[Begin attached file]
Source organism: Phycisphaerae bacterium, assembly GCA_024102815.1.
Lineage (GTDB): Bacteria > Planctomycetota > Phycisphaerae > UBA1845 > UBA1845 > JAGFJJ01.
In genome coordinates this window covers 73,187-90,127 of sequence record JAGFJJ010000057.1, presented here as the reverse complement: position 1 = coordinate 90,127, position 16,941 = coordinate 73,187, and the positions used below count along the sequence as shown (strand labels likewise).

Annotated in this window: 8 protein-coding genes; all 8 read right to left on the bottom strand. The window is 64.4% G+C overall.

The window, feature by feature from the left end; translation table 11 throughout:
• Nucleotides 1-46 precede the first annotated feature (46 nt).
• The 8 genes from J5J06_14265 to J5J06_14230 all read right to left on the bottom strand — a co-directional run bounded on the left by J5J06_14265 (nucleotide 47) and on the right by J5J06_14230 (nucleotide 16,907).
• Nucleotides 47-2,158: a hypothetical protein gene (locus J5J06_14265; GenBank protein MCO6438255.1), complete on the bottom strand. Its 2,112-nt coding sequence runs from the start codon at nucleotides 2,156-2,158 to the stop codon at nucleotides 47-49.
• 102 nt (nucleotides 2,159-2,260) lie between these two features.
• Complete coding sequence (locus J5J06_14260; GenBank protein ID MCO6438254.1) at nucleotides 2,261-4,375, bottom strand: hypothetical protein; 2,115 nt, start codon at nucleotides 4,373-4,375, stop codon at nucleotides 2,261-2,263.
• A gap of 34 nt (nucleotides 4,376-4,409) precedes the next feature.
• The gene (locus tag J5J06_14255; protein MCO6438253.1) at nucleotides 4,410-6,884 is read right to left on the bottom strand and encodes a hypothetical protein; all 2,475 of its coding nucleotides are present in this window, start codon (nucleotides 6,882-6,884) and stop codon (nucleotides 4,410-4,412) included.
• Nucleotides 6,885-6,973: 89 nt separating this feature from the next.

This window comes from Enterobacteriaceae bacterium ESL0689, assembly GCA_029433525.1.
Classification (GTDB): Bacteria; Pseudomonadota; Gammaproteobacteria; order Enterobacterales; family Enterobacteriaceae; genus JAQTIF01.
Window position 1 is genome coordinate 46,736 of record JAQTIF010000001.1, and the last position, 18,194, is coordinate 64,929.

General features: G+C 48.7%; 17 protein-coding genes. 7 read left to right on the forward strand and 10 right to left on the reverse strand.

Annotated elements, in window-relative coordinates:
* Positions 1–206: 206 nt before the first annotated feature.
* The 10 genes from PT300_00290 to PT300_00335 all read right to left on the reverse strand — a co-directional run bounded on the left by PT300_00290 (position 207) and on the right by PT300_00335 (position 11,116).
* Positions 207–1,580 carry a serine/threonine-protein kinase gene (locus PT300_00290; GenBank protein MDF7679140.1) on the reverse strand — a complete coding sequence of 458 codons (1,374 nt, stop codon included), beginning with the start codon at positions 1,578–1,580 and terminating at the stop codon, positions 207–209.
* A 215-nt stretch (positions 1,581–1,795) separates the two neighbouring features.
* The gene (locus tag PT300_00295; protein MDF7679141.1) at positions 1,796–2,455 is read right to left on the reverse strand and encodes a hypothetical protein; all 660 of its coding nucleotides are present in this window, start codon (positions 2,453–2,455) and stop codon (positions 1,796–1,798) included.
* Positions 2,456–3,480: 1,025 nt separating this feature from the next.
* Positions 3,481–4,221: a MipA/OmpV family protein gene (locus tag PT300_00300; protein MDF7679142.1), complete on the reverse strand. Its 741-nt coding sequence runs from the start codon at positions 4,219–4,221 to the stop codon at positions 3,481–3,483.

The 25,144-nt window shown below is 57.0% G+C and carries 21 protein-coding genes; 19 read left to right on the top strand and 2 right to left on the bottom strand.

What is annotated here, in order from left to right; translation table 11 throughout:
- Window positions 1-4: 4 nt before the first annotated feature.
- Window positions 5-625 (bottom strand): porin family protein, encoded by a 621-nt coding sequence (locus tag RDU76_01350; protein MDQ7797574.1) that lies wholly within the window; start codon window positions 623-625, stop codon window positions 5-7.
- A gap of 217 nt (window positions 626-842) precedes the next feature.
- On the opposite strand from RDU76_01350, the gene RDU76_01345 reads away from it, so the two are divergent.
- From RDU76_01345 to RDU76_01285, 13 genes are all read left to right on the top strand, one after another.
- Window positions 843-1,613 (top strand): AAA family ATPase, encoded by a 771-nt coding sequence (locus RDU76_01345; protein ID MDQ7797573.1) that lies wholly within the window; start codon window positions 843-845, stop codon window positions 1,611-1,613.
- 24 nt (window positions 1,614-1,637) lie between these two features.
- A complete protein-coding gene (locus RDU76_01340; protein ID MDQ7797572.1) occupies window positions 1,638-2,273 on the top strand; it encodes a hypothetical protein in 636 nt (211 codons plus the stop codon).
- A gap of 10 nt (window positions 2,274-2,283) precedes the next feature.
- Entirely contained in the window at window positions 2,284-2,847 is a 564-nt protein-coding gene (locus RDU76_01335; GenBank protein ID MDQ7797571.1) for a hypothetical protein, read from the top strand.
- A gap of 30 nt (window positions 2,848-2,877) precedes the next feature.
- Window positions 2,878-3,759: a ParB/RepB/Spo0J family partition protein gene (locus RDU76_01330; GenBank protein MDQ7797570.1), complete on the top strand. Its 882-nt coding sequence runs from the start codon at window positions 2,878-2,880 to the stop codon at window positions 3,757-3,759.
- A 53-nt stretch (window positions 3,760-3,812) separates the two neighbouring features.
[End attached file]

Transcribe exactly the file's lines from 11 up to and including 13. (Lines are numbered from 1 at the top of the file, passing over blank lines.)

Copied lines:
• A gap of 34 nt (nucleotides 4,376-4,409) precedes the next feature.
• The gene (locus tag J5J06_14255; protein MCO6438253.1) at nucleotides 4,410-6,884 is read right to left on the bottom strand and encodes a hypothetical protein; all 2,475 of its coding nucleotides are present in this window, start codon (nucleotides 6,882-6,884) and stop codon (nucleotides 4,410-4,412) included.
• Nucleotides 6,885-6,973: 89 nt separating this feature from the next.